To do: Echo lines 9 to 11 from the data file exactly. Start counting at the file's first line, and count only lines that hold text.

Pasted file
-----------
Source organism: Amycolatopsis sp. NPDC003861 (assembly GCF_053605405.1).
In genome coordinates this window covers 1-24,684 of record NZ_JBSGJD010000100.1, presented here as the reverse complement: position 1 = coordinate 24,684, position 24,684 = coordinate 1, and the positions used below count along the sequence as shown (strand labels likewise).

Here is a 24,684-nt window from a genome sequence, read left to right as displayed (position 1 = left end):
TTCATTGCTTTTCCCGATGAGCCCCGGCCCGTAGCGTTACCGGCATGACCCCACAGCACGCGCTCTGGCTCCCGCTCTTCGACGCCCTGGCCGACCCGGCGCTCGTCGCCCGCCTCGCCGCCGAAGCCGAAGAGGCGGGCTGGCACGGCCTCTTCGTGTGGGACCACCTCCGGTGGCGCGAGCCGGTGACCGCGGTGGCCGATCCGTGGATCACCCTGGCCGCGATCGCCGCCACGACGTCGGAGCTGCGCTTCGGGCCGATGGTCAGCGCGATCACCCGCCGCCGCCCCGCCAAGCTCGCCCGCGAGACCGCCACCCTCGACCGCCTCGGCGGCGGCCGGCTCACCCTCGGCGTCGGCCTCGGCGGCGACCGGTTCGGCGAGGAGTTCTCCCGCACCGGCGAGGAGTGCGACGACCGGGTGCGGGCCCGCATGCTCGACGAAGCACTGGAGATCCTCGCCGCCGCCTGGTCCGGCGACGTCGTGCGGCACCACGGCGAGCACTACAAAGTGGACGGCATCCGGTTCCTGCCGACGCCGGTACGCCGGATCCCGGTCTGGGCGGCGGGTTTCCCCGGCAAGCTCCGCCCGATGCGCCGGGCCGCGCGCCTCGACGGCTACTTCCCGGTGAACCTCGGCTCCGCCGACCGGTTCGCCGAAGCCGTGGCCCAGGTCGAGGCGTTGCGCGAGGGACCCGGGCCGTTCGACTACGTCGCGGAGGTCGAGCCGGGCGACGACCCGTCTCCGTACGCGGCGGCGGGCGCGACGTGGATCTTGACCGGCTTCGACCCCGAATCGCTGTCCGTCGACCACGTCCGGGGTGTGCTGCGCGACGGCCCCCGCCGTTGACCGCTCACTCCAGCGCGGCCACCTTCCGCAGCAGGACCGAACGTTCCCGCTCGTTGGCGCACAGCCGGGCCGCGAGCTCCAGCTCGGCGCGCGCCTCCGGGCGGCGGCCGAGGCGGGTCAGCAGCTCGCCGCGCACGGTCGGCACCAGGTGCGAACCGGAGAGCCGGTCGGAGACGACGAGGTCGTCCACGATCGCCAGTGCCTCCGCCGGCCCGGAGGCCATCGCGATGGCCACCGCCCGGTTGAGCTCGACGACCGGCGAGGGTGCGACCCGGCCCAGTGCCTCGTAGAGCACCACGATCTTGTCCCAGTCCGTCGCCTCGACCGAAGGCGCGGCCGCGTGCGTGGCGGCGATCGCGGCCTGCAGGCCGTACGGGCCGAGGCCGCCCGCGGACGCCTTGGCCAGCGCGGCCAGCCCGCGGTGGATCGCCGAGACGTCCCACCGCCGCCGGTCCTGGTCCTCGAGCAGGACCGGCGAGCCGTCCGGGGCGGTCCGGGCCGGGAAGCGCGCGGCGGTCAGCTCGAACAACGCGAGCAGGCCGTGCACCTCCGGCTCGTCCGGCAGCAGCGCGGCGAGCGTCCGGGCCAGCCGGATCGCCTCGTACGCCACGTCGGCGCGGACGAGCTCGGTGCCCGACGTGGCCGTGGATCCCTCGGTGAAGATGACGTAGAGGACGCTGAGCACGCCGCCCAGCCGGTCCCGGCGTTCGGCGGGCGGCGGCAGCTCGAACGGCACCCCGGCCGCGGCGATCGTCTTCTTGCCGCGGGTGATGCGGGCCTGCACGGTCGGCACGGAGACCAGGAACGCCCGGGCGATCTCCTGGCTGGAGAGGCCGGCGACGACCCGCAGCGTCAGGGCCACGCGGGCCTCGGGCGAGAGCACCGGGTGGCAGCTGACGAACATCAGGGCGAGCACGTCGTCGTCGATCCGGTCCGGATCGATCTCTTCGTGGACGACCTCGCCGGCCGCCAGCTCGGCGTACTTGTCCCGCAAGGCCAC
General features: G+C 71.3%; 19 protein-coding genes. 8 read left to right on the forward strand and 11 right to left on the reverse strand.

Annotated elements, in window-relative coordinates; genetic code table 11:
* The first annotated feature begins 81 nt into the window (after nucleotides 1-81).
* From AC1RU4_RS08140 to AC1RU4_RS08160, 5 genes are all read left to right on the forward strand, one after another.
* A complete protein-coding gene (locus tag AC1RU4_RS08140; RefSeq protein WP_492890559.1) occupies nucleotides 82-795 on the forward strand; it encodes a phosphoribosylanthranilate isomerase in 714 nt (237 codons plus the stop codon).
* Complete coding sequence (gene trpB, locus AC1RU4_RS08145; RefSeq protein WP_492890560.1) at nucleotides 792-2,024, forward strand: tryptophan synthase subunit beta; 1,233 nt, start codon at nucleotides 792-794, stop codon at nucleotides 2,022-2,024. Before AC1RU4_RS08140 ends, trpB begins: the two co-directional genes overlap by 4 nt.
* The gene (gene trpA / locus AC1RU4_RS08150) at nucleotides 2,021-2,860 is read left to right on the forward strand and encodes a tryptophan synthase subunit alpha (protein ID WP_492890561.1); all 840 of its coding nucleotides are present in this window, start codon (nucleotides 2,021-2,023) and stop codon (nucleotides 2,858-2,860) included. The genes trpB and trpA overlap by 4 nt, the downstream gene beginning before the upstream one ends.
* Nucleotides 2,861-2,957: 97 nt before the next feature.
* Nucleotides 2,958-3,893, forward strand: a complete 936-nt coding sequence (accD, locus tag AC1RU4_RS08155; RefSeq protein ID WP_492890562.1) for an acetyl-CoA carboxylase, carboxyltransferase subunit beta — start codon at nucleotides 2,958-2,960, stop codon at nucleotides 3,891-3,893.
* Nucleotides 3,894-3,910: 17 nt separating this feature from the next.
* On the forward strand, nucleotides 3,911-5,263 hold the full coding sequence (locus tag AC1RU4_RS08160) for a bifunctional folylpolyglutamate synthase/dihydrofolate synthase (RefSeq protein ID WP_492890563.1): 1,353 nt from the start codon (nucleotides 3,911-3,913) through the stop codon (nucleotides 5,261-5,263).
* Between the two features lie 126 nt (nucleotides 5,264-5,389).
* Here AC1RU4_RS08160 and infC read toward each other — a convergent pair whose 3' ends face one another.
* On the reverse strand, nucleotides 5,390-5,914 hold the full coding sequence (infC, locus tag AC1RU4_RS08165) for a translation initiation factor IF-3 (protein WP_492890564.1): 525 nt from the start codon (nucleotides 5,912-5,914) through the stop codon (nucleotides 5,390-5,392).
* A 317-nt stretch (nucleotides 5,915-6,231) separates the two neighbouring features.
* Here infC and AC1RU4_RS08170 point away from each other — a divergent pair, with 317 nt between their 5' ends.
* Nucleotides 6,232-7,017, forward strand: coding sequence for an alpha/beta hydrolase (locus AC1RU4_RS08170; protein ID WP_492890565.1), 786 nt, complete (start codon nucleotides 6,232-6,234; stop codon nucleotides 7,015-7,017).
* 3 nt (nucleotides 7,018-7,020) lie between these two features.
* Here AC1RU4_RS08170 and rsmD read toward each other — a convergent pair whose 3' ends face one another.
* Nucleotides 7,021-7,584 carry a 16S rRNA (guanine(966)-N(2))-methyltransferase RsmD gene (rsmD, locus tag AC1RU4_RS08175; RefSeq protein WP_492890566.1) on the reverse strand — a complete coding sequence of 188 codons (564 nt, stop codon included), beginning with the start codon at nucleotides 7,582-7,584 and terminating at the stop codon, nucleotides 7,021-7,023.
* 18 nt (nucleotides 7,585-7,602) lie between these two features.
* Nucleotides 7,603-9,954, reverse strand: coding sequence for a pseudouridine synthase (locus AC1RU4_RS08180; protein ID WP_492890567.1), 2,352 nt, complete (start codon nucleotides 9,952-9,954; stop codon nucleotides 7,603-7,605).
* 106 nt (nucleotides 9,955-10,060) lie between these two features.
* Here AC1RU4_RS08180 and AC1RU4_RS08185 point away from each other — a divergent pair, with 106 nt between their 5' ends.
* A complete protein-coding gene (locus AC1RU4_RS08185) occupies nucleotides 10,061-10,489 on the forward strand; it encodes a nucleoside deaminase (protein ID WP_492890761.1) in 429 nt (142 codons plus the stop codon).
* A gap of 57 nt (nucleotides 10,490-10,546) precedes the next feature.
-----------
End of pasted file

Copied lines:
* A complete protein-coding gene (locus tag AC1RU4_RS08140; RefSeq protein WP_492890559.1) occupies nucleotides 82-795 on the forward strand; it encodes a phosphoribosylanthranilate isomerase in 714 nt (237 codons plus the stop codon).
* Complete coding sequence (gene trpB, locus AC1RU4_RS08145; RefSeq protein WP_492890560.1) at nucleotides 792-2,024, forward strand: tryptophan synthase subunit beta; 1,233 nt, start codon at nucleotides 792-794, stop codon at nucleotides 2,022-2,024. Before AC1RU4_RS08140 ends, trpB begins: the two co-directional genes overlap by 4 nt.
* The gene (gene trpA / locus AC1RU4_RS08150) at nucleotides 2,021-2,860 is read left to right on the forward strand and encodes a tryptophan synthase subunit alpha (protein ID WP_492890561.1); all 840 of its coding nucleotides are present in this window, start codon (nucleotides 2,021-2,023) and stop codon (nucleotides 2,858-2,860) included. The genes trpB and trpA overlap by 4 nt, the downstream gene beginning before the upstream one ends.